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What are the reasons that Darnay's frequent trips to France result in a charge of...

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kw16603 | (Level 1) Honors

Posted March 7, 2011 at 3:13 AM via web

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What are the reasons that Darnay's frequent trips to France result in a charge of treason in Dickens' A Tale of Two Cities?

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litteacher8 | Middle School Teacher | (Level 1) Distinguished Educator

Posted March 7, 2011 at 3:27 AM (Answer #1)

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Darnay did not want to reveal his family connections to anyone in England.  He had renounced his family because he disagreed with their methods, but that did not mean he would not still be considered guilty of being a member of the family, whether or not he personally wronged anyone.  Since there was obvious unrest in France, both countries were suspicious of anyone going back and forth between the countries without good reason.  Darnay, being a private person and trying to hide his ties to the St. Evremonde family, refused to give an explanation for these trips.  Since he refused to tell, it was assumed that he was up to no good.

There were many spies going back and forth from England to France.  The trip was an especially dangerous one if you were French and living as an expatriate in England.  Darnay also realized that revealing his family connections would only further condemn him.

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mwestwood | College Teacher | (Level 3) Distinguished Educator

Posted March 7, 2011 at 7:14 AM (Answer #2)

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In an ironic twist of Fate, whereas Doctor Manette is first able to get his son-in-law released from his charge of treason against the state, Manette unwittingly figures into Darnay's recapture and imprisonment.  For, at first Dr. Manette is heralded as a heroic survival of political oppression in the Bastille, but upon his second efforts for Darnay, Manette is recognized as the physician who suffered by the hands of the Evremonde twins, one of whom is Darnay's father.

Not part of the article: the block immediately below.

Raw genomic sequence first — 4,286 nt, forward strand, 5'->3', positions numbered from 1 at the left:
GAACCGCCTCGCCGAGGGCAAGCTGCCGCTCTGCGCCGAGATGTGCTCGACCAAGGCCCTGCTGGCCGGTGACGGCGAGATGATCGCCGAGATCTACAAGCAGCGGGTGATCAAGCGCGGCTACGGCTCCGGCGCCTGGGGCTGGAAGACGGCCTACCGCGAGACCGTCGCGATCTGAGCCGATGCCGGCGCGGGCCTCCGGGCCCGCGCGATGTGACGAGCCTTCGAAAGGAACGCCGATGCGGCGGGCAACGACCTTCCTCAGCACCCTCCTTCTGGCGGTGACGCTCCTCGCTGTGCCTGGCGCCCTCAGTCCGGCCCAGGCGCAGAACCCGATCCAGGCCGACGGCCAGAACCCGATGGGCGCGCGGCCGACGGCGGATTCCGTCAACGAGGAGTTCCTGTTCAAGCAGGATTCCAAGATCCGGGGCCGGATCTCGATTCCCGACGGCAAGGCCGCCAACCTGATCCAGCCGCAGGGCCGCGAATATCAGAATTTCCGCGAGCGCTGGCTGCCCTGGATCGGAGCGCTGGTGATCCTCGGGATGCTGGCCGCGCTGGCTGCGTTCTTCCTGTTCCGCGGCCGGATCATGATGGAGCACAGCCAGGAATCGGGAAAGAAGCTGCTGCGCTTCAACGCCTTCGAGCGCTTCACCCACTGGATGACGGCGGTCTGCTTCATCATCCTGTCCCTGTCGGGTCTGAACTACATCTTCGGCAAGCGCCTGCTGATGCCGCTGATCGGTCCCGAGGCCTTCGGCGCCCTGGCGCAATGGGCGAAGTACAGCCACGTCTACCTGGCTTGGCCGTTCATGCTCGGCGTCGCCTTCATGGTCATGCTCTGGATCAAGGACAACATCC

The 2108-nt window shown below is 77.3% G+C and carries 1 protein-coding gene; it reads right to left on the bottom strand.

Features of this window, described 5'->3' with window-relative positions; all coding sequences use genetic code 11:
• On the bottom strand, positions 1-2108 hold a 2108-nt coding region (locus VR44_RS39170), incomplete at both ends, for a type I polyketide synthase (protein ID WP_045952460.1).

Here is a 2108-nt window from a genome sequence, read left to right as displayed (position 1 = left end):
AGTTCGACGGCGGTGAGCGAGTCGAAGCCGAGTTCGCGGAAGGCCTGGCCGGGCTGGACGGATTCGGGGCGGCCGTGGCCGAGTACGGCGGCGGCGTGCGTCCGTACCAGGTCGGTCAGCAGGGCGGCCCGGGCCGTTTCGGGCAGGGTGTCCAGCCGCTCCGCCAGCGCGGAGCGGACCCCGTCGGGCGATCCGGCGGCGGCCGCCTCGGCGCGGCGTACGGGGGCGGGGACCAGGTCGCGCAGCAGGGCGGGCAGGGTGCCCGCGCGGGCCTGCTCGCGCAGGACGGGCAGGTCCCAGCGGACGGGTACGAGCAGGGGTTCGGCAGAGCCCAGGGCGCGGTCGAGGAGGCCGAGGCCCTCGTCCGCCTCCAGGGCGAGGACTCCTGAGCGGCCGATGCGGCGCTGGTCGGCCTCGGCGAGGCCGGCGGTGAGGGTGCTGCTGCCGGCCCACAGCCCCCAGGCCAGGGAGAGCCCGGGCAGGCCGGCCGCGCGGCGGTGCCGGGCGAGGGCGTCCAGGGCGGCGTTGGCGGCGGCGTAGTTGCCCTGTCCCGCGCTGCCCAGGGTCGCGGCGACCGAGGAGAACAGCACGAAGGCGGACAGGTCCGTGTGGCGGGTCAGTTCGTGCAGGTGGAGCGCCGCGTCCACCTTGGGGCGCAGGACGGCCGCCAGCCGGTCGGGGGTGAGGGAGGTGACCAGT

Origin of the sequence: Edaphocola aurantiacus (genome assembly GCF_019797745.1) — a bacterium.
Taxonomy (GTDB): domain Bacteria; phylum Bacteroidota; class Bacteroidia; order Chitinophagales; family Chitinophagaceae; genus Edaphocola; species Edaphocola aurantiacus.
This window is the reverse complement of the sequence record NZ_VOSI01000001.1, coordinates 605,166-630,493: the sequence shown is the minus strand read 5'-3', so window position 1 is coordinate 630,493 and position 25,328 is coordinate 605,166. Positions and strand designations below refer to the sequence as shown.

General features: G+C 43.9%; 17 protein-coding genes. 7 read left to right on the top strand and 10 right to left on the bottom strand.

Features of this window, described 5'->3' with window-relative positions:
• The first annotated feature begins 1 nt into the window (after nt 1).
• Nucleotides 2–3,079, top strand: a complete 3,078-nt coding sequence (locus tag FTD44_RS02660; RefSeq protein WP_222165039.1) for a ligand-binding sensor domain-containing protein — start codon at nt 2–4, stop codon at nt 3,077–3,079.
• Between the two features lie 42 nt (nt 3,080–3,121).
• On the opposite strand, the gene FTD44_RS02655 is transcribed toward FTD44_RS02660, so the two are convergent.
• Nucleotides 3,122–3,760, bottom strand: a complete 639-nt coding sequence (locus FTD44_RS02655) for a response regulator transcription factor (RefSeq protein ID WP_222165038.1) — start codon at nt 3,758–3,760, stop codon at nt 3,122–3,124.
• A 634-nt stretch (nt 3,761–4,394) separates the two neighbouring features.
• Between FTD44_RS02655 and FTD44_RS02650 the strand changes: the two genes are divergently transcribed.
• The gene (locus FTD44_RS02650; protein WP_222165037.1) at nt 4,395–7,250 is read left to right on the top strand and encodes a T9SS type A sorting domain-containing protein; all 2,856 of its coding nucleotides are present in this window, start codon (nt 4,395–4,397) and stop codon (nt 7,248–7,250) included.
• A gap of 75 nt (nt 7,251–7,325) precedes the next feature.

In Chapter 4 of Book the Third, Manette appears before the court and Darnay seems at the point of being released, when

the tide in his favour met with some unexplained check, which led to a few words of secret conference

and Darnay, ne [born] Charles d'Evremonde, is returned to prison.  The secret conference that has been held involves the connection of Dr. Manette with the brother of Madame DeFarge, the young man mortally wounded after defending the honor of his sister, Therese DeFarge.  Unbeknownst to Manette and Charles d'Evremonde (Darnay), Madame Defarge has knit his name into her deadly cloth and has recognized Charles after his having come to speak on behalf of the tax collector for the Marquis d'Evremonde, Monsieur Gabelle, who wrote him a desperate letter.  She is in possession of a letter that Dr. Manette has written while he was in prison ( 1757-1775) that describes the atrocities committed by the Evremonds against her family.  And, as the son of one of the perpetrators, Charles d'Evremonde will be held accountable.

In addition to the vengence which Madame Defarge seeks against this aristocrat named Charles d'Evremonde, the bloodlust of the revolutionaries has also risen and the "new era has begun."  The Reign of Terror has begun: 

The deluge rising from below, not falling from above, and with the windows of Heaven shut, not opened!

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